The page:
Google tightens political ads policy to thwart abuse
The internet company said its rules already ban any advertiser, including those with political messages, from lying in ads
San Francisco: Google on Wednesday updated how it handles political ads as online platforms remain under pressure to avoid being used to spread misleading information intended to influence voters. The internet company said its rules already ban any advertiser, including those with political messages, from lying in ads. But it is making its policy more clear and adding examples of how that prohibits content such as doctored or manipulated images or video.
"It's against our policies for any advertiser to make a false claim -- whether it's a claim about the price of a chair or a claim that you can vote by text message, that election day is postponed, or that a candidate has died," Google ads product management vice president Scott Spencer said in an online post.
Examples of banned ad material included ads or links to information making demonstrably false claims that could undermine voter trust or participation in elections.
"Of course, we recognize that robust political dialogue is an important part of democracy, and no one can sensibly adjudicate every political claim, counterclaim, and insinuation," Spencer said. "So we expect that the number of political ads on which we take action will be very limited - but we will continue to do so for clear violations."
Google's main formats for political advertising are ads posted along with search query results, those shown at video viewing service YouTube, and display ads that appear on websites. Google will also limit targeting of political ads to general categories such as age, gender, or postal code level location. "Political advertisers can, of course, continue to do contextual targeting, such as serving ads to people reading or watching a story about, say, the economy," Spencer said. "This will align our approach to election ads with long-established practices in media such as TV, radio, and print, and result in election ads being more widely seen and available for public discussion."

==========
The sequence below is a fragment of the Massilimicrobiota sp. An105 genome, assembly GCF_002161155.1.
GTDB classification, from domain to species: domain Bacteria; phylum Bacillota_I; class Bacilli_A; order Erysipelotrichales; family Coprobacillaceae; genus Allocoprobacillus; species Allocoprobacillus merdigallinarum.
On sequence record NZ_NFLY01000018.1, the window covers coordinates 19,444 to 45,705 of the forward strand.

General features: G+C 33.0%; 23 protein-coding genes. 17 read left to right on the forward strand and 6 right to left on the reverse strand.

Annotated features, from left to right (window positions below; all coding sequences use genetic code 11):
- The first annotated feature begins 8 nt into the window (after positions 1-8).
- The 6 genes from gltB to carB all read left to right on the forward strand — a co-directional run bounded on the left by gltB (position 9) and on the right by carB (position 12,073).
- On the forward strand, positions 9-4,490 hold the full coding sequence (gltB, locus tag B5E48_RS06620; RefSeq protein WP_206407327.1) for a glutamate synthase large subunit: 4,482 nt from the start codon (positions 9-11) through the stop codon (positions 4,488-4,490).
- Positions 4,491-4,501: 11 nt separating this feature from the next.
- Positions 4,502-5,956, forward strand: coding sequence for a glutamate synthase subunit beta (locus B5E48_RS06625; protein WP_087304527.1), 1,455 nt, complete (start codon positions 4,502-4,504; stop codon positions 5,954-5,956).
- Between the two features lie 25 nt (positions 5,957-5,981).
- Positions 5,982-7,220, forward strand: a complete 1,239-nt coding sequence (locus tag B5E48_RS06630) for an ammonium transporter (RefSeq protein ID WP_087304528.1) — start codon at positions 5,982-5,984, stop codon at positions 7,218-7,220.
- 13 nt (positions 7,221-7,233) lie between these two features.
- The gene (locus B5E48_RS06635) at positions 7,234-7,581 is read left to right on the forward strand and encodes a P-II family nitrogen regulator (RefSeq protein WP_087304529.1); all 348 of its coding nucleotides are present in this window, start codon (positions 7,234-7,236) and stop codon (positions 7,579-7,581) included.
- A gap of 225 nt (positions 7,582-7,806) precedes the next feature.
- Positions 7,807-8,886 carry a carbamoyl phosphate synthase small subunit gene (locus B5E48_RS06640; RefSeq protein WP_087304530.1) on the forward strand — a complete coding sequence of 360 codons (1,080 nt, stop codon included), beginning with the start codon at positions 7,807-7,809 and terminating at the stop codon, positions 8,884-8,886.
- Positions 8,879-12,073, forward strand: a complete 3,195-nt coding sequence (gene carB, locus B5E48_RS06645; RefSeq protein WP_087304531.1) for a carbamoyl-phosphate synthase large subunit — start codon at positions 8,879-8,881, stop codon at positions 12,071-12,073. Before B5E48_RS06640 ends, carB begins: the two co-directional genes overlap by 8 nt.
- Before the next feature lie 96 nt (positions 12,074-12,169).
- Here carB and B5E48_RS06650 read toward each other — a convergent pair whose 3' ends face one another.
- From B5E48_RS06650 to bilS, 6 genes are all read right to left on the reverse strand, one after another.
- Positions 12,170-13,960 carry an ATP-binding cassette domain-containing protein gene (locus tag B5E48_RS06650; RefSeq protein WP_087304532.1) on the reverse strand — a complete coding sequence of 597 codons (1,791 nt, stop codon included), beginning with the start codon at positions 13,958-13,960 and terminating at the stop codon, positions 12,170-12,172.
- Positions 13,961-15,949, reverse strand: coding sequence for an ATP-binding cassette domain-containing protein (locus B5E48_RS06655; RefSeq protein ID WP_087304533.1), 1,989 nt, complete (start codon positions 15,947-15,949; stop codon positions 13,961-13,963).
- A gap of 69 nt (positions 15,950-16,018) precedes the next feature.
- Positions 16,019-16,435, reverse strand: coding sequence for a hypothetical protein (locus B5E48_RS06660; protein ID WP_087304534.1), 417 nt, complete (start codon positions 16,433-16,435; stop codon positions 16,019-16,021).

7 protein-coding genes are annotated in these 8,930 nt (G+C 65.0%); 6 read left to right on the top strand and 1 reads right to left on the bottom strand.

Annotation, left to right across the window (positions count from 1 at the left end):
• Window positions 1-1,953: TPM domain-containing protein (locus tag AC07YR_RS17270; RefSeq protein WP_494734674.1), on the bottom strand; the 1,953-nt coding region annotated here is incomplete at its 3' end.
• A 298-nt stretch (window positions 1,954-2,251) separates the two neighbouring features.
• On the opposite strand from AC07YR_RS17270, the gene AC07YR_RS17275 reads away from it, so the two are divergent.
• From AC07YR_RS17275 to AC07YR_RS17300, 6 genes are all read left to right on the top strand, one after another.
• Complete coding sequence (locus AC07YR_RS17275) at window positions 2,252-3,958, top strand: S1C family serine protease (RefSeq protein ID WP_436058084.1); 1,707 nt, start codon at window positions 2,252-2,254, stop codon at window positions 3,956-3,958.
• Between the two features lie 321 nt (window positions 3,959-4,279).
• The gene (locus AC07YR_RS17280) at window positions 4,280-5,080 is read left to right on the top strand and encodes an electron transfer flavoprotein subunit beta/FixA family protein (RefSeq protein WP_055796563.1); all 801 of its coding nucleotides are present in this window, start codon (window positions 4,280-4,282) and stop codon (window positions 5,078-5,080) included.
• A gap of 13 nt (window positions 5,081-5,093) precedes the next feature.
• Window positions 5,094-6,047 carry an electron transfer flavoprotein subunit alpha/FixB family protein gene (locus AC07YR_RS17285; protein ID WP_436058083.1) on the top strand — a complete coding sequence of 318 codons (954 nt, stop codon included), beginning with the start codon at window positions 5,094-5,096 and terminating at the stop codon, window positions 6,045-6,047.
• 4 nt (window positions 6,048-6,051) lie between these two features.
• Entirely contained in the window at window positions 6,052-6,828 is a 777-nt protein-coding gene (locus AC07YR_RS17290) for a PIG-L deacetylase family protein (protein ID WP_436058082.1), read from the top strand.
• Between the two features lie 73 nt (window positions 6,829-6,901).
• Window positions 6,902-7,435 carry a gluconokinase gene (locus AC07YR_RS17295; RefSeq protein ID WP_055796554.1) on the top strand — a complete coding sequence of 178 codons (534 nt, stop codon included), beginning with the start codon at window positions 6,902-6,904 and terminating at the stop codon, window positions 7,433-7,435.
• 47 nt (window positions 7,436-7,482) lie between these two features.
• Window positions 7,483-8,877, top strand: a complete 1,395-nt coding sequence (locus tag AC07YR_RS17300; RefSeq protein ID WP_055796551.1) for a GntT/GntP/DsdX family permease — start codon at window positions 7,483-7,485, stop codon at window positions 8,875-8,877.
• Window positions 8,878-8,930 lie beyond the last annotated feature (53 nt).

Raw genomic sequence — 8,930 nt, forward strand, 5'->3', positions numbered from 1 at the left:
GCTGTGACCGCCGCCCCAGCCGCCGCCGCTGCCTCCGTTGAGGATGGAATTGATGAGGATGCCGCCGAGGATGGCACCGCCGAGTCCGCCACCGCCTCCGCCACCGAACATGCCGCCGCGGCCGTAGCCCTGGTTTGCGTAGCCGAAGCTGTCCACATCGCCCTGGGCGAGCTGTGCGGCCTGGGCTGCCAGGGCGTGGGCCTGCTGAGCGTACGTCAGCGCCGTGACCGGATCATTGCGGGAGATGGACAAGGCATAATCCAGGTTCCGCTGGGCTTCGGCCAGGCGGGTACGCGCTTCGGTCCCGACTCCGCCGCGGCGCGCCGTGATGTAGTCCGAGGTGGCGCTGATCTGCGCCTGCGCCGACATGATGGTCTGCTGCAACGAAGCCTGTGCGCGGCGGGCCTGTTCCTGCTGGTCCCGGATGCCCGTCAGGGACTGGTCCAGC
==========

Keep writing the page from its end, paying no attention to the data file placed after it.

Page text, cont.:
Google will begin enforcing the changes in Britain within a week and throughout the EU by the end of the year, then in the rest of the world starting January 6, according to Spencer. Snap this week confirmed that it checks political ads at Snapchat to make sure they are not deceptive or misleading and thus enforce its ban on such material. The strategy seems to be a middle ground between Facebook's controversial tolerance of proven lies in political ads and Twitter's decision to ban them all together.
Snap policies prohibit political ads that are deceptive or misleading, with an in-house team reviewing such paid messages to make sure they don't break the rules. Twitter last week said its ban on political ads will exempt "cause-based" messages on topics related to social or environmental issues. The San Francisco-based messaging platform plans to bar all paid political messages starting Friday, while addressing concerns expressed by activists for social causes. "Ads that educate, raise awareness, and/or call for people to take action in connection with civic engagement, economic growth, environmental stewardship, or social equity causes are allowed," Twitter said in its new policy.
"However, they may not reference prohibited political advertisers or political content." Twitter said the move was aimed at countering the spread of misinformation by politicians. The political ban has drawn mixed reactions: some argue it puts pressure on Facebook to follow suit or take other steps to curb the spread of misinformation from politicians; others say a ban will be difficult to enforce. Social media platforms have been challenged by President Donald Trump's campaign and its use of ads that contain claims which critics say have been debunked by independent fact-checkers.
Facebook CEO Mark Zuckerberg has said political advertising is not a major source of revenue but adds that he believes it is important to allow everyone a "voice," and that banning political ads would favour incumbents.
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